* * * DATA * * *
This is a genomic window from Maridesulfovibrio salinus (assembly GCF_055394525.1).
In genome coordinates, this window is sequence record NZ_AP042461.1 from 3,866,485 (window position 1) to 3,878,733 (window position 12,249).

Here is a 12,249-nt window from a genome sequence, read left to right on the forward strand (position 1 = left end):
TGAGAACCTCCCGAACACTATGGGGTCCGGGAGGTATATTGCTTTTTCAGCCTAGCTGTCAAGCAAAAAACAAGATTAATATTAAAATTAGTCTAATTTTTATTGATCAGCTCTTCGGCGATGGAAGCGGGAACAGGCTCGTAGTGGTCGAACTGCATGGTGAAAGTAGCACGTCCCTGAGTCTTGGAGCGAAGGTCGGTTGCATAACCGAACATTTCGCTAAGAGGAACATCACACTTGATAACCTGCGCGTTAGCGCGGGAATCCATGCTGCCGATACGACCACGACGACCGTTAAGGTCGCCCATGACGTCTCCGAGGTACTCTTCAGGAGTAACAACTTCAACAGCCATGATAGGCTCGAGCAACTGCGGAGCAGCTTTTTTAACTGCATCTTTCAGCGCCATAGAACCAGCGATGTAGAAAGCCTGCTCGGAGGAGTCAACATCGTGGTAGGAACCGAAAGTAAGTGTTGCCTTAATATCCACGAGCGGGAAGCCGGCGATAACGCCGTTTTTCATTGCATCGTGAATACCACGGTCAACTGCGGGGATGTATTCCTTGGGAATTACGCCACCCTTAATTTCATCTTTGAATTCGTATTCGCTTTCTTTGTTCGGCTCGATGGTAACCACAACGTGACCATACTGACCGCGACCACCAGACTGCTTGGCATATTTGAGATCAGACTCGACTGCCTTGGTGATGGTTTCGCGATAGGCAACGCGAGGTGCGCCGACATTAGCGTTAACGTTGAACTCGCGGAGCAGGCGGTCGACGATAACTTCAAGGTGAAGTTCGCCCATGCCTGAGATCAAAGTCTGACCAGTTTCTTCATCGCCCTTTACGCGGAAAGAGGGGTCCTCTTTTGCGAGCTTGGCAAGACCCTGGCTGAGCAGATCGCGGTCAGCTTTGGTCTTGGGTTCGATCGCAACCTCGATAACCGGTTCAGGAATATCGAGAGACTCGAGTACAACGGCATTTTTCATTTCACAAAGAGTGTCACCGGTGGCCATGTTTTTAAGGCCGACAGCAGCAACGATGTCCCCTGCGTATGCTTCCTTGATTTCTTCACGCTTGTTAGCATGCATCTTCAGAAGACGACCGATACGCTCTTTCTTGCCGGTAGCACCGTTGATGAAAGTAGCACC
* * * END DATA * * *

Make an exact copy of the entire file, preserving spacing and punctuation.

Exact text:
This is a genomic window from Maridesulfovibrio salinus (assembly GCF_055394525.1).
In genome coordinates, this window is sequence record NZ_AP042461.1 from 3,866,485 (window position 1) to 3,878,733 (window position 12,249).

Here is a 12,249-nt window from a genome sequence, read left to right on the forward strand (position 1 = left end):
TGAGAACCTCCCGAACACTATGGGGTCCGGGAGGTATATTGCTTTTTCAGCCTAGCTGTCAAGCAAAAAACAAGATTAATATTAAAATTAGTCTAATTTTTATTGATCAGCTCTTCGGCGATGGAAGCGGGAACAGGCTCGTAGTGGTCGAACTGCATGGTGAAAGTAGCACGTCCCTGAGTCTTGGAGCGAAGGTCGGTTGCATAACCGAACATTTCGCTAAGAGGAACATCACACTTGATAACCTGCGCGTTAGCGCGGGAATCCATGCTGCCGATACGACCACGACGACCGTTAAGGTCGCCCATGACGTCTCCGAGGTACTCTTCAGGAGTAACAACTTCAACAGCCATGATAGGCTCGAGCAACTGCGGAGCAGCTTTTTTAACTGCATCTTTCAGCGCCATAGAACCAGCGATGTAGAAAGCCTGCTCGGAGGAGTCAACATCGTGGTAGGAACCGAAAGTAAGTGTTGCCTTAATATCCACGAGCGGGAAGCCGGCGATAACGCCGTTTTTCATTGCATCGTGAATACCACGGTCAACTGCGGGGATGTATTCCTTGGGAATTACGCCACCCTTAATTTCATCTTTGAATTCGTATTCGCTTTCTTTGTTCGGCTCGATGGTAACCACAACGTGACCATACTGACCGCGACCACCAGACTGCTTGGCATATTTGAGATCAGACTCGACTGCCTTGGTGATGGTTTCGCGATAGGCAACGCGAGGTGCGCCGACATTAGCGTTAACGTTGAACTCGCGGAGCAGGCGGTCGACGATAACTTCAAGGTGAAGTTCGCCCATGCCTGAGATCAAAGTCTGACCAGTTTCTTCATCGCCCTTTACGCGGAAAGAGGGGTCCTCTTTTGCGAGCTTGGCAAGACCCTGGCTGAGCAGATCGCGGTCAGCTTTGGTCTTGGGTTCGATCGCAACCTCGATAACCGGTTCAGGAATATCGAGAGACTCGAGTACAACGGCATTTTTCATTTCACAAAGAGTGTCACCGGTGGCCATGTTTTTAAGGCCGACAGCAGCAACGATGTCCCCTGCGTATGCTTCCTTGATTTCTTCACGCTTGTTAGCATGCATCTTCAGAAGACGACCGATACGCTCTTTCTTGCCGGTAGCACCGTTGATGAAAGTAGCACC